In the May/June 1990 edition of the Harvard Business Review, C.K. Prahalad and Professor Gary Hamel wrote an article on “The Core Competence of a Corporation.” They recommend that corporations identify what they do very well that other companies do poorly even when applying a noble degree of effort. Whether you work for a large corporation, a small business or a company of one (yourself), you are self employed. That is because you alone are responsible for the results you produce. What are you known for or what skills do you have that differentiates you from other trainers? If the brand association for Mercedes Benz is affluence, what word is associated to your brand? Everyone has an area of distinction. It is only by identifying it and effectively marketing it that we can optimize our compensation. If you do not know what your area of special distinction is, ask someone (preferably someone who likes you). Usually, a friend or close colleague can recognize unique talents and strengths in you.

If training rates were to have an industry standard, it would imply that all training services are comparable to one another. In today’s “experience economy,” what you charge for your services cannot be based on a standardized rate structure or you run the risk of being commoditized (Pine & Gilmore; The experience economy, 1999).

Differentiation in the process (the experience) is becoming just as important as what you can do for your client. In order to create brand distinction, we have to ask, “What does our client value?" That will bring us to the question, "What are they really paying for?" The trainer who answers, “The achievement of a goal” is making a dangerous assumption and runs the risk of not creating a high level of differentiation, which means they won’t get paid much. Yes, we must have superior knowledge and the ability to apply that knowledge to the delivery of excellent results for our clients. Yes, we must be tenacious about our continuing education and professional development. However, that’s the bare minimum the client expects from us. Which means, the ability to get results is no longer adequate to justify higher training rates.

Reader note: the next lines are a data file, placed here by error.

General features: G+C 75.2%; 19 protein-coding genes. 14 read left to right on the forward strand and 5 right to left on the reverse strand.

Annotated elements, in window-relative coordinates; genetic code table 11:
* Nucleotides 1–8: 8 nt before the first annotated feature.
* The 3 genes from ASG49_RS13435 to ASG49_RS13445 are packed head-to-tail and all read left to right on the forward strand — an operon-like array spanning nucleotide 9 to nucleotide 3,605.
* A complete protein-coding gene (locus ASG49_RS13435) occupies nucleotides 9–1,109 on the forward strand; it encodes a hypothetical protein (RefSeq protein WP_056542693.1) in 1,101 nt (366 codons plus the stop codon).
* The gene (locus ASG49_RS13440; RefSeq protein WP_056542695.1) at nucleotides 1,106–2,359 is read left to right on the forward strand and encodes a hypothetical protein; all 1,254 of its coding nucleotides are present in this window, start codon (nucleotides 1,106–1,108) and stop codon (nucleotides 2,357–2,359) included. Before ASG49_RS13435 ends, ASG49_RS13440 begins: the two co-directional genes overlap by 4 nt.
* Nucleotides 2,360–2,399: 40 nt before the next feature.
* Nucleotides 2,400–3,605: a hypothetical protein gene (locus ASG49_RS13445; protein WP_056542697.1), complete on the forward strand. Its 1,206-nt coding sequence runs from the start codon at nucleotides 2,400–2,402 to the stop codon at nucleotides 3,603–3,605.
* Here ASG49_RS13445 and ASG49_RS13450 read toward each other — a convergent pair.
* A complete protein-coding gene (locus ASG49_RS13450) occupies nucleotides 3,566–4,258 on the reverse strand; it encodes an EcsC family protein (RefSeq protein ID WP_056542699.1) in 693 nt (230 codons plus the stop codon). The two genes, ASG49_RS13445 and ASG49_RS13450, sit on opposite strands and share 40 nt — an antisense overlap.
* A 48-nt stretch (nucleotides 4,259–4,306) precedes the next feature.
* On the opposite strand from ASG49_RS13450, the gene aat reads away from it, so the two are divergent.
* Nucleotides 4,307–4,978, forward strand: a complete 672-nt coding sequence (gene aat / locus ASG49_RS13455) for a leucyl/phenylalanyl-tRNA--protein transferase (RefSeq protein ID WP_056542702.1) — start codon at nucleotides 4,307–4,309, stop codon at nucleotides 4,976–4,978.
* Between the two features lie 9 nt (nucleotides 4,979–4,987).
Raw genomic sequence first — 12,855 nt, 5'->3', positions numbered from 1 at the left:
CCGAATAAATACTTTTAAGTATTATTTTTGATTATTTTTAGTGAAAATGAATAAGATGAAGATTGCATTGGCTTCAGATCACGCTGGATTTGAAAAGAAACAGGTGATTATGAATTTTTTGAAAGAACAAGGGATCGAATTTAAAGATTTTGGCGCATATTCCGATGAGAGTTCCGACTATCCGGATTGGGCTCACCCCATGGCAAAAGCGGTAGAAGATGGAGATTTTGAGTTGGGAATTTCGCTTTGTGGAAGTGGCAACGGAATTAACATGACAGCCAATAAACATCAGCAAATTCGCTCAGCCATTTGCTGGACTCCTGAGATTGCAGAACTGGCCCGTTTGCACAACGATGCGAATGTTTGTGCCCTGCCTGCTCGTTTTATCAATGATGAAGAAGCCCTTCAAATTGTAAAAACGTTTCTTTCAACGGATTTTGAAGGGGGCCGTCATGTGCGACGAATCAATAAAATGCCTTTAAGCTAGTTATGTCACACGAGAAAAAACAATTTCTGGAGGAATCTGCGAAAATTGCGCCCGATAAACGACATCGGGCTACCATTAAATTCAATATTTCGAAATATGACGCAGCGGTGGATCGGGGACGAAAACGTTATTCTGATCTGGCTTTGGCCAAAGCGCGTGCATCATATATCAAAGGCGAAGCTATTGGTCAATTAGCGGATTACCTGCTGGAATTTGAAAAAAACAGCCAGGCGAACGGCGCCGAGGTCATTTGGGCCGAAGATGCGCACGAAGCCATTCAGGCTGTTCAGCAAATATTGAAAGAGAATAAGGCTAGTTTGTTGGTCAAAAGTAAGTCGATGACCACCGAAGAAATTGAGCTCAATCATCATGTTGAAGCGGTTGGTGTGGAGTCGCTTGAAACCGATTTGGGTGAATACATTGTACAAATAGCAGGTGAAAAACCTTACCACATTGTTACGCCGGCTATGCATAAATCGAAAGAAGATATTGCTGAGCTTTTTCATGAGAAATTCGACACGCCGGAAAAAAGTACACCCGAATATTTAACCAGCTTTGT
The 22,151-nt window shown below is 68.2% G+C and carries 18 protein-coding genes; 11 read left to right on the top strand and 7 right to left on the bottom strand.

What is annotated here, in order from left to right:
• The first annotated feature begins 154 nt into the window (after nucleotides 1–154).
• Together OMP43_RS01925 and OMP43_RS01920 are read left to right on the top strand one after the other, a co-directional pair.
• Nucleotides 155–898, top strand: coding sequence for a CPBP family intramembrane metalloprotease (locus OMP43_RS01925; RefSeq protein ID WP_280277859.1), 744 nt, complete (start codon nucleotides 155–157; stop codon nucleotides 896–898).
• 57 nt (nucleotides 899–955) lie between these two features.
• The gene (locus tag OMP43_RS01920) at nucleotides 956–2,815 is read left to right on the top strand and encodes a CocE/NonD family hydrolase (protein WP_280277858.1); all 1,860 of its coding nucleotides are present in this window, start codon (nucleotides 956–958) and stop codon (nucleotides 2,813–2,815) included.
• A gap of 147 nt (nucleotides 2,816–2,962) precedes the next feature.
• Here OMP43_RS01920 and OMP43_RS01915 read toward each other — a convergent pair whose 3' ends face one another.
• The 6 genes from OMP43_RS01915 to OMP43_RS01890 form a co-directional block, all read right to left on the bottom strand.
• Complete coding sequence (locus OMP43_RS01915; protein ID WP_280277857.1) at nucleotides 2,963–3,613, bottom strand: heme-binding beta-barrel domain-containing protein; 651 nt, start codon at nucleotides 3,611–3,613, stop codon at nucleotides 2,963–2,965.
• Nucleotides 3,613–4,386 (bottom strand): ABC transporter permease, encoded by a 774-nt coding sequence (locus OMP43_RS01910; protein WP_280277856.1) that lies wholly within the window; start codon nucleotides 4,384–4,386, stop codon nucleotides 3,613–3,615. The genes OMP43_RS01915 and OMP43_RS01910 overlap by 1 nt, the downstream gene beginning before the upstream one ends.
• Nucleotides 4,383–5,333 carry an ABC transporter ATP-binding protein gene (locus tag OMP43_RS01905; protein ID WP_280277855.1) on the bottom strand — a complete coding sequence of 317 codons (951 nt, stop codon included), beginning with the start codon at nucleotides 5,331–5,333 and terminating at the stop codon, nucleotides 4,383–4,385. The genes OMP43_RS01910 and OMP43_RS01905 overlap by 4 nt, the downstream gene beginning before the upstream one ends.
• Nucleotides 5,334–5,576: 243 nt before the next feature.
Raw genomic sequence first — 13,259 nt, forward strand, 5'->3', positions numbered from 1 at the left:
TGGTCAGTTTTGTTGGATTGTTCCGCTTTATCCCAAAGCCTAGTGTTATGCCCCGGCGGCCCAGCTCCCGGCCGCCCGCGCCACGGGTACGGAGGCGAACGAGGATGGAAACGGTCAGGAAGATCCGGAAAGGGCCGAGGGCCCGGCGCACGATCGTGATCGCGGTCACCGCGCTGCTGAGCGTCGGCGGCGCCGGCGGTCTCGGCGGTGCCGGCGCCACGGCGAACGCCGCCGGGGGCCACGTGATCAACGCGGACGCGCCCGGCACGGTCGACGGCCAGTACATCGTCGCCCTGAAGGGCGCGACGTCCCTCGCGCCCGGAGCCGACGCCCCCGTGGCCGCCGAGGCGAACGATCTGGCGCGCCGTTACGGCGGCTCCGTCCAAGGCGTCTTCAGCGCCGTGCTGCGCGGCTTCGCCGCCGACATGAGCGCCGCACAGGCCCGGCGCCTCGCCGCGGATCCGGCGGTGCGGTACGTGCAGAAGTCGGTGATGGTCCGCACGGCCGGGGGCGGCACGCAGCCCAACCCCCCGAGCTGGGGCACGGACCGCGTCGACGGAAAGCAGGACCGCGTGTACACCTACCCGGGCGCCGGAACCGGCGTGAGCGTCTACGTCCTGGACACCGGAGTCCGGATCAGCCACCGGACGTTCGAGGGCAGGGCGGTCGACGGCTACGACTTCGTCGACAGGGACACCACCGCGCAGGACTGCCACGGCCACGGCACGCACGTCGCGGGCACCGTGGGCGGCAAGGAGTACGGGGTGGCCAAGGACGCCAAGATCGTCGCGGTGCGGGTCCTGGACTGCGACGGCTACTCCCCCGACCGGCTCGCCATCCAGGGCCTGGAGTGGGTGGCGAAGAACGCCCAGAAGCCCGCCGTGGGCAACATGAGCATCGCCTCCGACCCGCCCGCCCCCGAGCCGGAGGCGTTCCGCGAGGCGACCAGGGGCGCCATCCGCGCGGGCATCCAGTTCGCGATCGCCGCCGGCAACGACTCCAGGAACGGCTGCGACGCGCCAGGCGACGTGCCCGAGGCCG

Client are not just paying for the achievement of their goals, they are buying the emotional consequences associated with that accomplishment (i.e., success, confidence, self esteem, physical attractiveness, etc.) This means they are buying the hopes that your services will transform the way they feel, look, perform, etc. so they can experience greater levels of happiness and quality of life. Therefore, you are in effect selling transformational experiences! That is not built just on the end result but in every facet of the means to that end.

The trust you create, the relationship you cultivate, the emotions your clients associate to you and the reputation you build as a result will all effect your perceived value.

When you pull into a gas station, you have a choice between the cash price, the credit price, self service or full service. The price you pay is determined by the method of payment, the services you take and the services you decline. The price deviation based on those decisions can be as high as 25%. Yet, you’re paying for the exact same gas that’s underground! If there’s such a variation within the terms of sale of gasoline, there is more than likely opportunity (irrespective of a standardized rate range) for the professional who can answer and deliver on the question, "What is unique about my services and the experience I provide my clients?"